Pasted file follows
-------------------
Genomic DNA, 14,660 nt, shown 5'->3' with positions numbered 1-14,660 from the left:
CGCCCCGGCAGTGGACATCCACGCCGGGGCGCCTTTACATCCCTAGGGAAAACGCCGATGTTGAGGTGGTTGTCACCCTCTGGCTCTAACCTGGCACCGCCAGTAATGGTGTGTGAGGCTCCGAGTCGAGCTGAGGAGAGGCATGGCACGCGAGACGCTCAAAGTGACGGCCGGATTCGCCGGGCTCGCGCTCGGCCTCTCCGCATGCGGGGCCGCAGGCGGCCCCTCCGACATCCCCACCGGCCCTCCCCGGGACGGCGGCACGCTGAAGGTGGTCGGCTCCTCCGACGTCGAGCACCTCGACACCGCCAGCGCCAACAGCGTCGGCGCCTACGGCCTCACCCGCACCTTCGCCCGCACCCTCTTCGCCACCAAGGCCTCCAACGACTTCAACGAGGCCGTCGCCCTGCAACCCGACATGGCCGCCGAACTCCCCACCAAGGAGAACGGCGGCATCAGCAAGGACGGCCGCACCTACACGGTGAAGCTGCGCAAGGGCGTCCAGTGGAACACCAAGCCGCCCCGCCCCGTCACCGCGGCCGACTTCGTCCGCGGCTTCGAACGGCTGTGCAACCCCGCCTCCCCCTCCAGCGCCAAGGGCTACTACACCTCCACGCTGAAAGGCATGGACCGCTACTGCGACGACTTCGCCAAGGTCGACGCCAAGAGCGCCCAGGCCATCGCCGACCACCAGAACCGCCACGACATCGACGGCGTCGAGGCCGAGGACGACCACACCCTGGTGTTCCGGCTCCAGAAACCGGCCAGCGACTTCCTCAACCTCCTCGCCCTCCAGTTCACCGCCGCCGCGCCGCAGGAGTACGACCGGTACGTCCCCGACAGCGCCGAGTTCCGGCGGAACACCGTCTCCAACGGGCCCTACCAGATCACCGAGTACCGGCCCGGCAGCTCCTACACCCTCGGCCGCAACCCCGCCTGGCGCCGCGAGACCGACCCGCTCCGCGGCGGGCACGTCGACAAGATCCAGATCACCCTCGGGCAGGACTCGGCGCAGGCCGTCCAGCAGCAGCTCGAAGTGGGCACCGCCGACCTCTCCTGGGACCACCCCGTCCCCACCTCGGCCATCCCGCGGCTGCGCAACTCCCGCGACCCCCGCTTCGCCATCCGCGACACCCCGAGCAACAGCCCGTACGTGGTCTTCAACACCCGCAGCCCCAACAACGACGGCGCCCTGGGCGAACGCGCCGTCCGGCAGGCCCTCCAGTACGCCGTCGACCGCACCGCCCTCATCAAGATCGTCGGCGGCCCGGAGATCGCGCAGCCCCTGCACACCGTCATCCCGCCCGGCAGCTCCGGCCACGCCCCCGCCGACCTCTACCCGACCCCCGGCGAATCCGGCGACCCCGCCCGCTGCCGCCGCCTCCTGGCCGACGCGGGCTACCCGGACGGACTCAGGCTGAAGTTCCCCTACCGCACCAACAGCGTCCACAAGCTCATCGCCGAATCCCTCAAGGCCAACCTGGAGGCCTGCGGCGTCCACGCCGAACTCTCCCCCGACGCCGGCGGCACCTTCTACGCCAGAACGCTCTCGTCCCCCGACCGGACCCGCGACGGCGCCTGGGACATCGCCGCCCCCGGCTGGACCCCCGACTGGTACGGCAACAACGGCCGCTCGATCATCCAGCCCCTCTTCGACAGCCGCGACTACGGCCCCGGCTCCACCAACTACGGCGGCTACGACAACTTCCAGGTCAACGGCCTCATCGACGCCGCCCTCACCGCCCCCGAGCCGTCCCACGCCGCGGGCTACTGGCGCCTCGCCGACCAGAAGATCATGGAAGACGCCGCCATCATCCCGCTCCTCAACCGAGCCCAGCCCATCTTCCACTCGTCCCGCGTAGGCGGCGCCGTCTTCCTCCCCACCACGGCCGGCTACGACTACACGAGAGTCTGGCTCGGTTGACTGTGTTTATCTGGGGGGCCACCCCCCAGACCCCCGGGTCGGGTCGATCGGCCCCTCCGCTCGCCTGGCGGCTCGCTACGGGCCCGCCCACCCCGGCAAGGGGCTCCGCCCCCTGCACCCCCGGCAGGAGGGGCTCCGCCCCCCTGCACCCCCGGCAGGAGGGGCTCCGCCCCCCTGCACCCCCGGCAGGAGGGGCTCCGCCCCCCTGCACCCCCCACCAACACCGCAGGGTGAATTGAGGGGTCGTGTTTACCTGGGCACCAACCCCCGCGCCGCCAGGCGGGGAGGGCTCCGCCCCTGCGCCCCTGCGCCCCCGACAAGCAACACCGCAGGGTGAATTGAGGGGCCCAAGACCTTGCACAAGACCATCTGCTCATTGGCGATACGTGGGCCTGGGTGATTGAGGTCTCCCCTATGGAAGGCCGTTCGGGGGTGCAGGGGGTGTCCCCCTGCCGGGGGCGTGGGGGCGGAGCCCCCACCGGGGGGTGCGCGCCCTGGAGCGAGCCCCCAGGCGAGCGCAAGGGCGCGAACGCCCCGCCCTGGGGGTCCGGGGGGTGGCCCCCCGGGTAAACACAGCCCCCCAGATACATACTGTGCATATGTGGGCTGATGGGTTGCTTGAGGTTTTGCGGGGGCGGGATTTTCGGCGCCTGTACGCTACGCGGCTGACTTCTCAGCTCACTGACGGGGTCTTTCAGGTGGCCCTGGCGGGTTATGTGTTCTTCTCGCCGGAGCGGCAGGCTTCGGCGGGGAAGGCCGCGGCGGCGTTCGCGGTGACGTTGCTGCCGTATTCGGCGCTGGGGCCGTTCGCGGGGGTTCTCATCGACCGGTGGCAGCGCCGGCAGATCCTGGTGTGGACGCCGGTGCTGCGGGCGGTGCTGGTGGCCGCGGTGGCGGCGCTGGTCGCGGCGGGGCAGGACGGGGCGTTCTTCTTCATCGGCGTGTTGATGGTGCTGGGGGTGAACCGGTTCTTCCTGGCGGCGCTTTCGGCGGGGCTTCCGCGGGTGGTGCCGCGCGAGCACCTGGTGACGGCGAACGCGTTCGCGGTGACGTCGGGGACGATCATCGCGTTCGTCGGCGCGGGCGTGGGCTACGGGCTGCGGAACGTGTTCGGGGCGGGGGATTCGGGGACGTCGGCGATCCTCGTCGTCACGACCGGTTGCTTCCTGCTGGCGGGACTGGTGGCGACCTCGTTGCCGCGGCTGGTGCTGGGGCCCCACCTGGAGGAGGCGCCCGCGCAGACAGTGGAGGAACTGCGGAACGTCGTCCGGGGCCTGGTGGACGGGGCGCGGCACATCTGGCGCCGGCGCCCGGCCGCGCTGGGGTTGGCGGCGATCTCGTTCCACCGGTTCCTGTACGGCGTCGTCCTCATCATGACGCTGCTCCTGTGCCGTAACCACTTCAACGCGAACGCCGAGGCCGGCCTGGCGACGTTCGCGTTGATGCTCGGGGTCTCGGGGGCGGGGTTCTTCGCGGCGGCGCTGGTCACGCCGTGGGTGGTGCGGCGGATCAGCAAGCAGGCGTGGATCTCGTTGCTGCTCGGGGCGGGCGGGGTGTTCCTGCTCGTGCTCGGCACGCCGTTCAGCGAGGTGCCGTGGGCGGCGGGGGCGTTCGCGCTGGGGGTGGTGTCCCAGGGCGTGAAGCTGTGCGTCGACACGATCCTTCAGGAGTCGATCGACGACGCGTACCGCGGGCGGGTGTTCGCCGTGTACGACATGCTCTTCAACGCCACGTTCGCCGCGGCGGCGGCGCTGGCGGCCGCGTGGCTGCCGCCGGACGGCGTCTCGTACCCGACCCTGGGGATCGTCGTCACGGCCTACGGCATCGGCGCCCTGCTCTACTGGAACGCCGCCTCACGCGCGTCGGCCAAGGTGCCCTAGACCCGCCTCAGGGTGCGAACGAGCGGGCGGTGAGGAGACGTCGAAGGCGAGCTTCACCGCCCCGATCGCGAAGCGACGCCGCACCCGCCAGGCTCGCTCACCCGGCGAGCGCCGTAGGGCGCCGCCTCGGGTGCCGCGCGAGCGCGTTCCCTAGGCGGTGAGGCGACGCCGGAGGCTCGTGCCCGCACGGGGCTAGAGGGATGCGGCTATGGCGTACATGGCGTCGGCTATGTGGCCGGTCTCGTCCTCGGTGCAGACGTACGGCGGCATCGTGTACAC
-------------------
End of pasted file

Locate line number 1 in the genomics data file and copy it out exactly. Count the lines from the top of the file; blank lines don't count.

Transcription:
Genomic DNA, 14,660 nt, shown 5'->3' with positions numbered 1-14,660 from the left: